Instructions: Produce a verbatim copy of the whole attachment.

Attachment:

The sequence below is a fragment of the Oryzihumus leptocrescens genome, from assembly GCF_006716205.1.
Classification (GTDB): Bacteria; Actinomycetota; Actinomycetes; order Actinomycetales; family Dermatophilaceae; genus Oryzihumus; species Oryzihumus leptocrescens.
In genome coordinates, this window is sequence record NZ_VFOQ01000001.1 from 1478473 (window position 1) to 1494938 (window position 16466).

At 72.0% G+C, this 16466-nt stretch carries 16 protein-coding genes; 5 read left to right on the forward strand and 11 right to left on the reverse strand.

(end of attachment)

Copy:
The sequence below is a fragment of the Oryzihumus leptocrescens genome, from assembly GCF_006716205.1.
Classification (GTDB): Bacteria; Actinomycetota; Actinomycetes; order Actinomycetales; family Dermatophilaceae; genus Oryzihumus; species Oryzihumus leptocrescens.
In genome coordinates, this window is sequence record NZ_VFOQ01000001.1 from 1478473 (window position 1) to 1494938 (window position 16466).

At 72.0% G+C, this 16466-nt stretch carries 16 protein-coding genes; 5 read left to right on the forward strand and 11 right to left on the reverse strand.